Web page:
This sculpture is a demonstration of supreme virtuosity in 'thinking in terracotta', the method he had inherited from Jean-Baptiste Lemoyne.
River God by Jean-Jacques Caffieri, 1755
© Fitzwilliam Museum
- 23 x 37 x 13 cm
- Art Fund grant:
- £21,500 ( Total: £86,000)
- Acquired in:
- Daniel Katz Ltd
It is a seriously classical subject, and although its brilliant naturalism and compressed energy hark back to baroque models, Caffieri's terracotta is a contained, closed composition in contrast to the loose expansiveness of Lemoyne's Oceanus. The vase, from which the river water flows, with its neat frieze of shells, is a crisp piece of neo-classical design. Caffieri seems simultaneously to be declaring himself a virtuoso in the French terracotta tradition he had inherited, and asserting his mastery of the new neo-classical mode, of which the Academie de France in Rome had been the seedbed.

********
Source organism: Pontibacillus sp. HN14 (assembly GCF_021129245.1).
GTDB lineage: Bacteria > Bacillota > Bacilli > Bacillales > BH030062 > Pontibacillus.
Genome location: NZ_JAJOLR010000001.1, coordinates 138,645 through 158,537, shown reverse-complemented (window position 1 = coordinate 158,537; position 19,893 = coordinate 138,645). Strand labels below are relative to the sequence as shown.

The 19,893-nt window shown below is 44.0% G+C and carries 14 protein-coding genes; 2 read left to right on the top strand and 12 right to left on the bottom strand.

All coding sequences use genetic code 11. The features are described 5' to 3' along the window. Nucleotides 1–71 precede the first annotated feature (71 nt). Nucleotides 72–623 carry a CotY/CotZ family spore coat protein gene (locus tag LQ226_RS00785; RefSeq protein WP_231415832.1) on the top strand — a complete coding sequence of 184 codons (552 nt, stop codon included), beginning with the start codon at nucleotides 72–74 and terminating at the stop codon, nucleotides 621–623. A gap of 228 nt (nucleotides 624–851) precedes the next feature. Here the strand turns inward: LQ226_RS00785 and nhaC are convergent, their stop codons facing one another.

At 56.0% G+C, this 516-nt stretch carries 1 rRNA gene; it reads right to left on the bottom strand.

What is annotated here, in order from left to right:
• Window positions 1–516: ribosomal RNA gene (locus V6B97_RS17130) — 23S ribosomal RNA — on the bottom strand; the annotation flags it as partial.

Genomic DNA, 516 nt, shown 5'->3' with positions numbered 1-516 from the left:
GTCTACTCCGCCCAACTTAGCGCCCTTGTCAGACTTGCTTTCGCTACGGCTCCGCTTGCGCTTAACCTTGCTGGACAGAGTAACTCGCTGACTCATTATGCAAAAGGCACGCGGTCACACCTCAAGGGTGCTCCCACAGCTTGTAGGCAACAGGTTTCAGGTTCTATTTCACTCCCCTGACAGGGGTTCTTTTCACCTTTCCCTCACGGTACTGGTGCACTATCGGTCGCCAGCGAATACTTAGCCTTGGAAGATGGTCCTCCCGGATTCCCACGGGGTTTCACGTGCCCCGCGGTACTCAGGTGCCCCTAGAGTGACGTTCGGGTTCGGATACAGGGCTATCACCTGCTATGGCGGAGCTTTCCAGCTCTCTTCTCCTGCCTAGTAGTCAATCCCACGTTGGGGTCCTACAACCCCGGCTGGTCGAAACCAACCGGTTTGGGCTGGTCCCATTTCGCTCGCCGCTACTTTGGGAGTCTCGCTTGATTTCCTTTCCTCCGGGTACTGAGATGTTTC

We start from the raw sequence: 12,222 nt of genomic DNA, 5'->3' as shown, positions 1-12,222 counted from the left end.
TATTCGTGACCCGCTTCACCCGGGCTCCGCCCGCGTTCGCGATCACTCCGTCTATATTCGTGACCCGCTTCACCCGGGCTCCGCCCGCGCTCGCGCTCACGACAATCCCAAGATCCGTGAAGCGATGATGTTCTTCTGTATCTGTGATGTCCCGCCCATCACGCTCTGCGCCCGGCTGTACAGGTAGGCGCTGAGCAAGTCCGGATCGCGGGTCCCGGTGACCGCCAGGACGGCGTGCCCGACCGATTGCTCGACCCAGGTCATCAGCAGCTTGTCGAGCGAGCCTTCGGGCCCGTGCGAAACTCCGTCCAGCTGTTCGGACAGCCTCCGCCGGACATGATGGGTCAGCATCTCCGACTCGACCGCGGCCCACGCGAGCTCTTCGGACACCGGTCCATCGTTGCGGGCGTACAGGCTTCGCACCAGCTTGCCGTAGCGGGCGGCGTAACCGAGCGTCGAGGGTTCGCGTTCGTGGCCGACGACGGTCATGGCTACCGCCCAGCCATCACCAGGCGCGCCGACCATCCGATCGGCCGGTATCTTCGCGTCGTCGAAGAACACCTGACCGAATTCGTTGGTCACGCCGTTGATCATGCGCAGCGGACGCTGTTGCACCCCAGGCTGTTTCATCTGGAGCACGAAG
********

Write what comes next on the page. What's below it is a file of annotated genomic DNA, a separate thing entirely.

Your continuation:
Private Collection, France; Daniel Katz Ltd.
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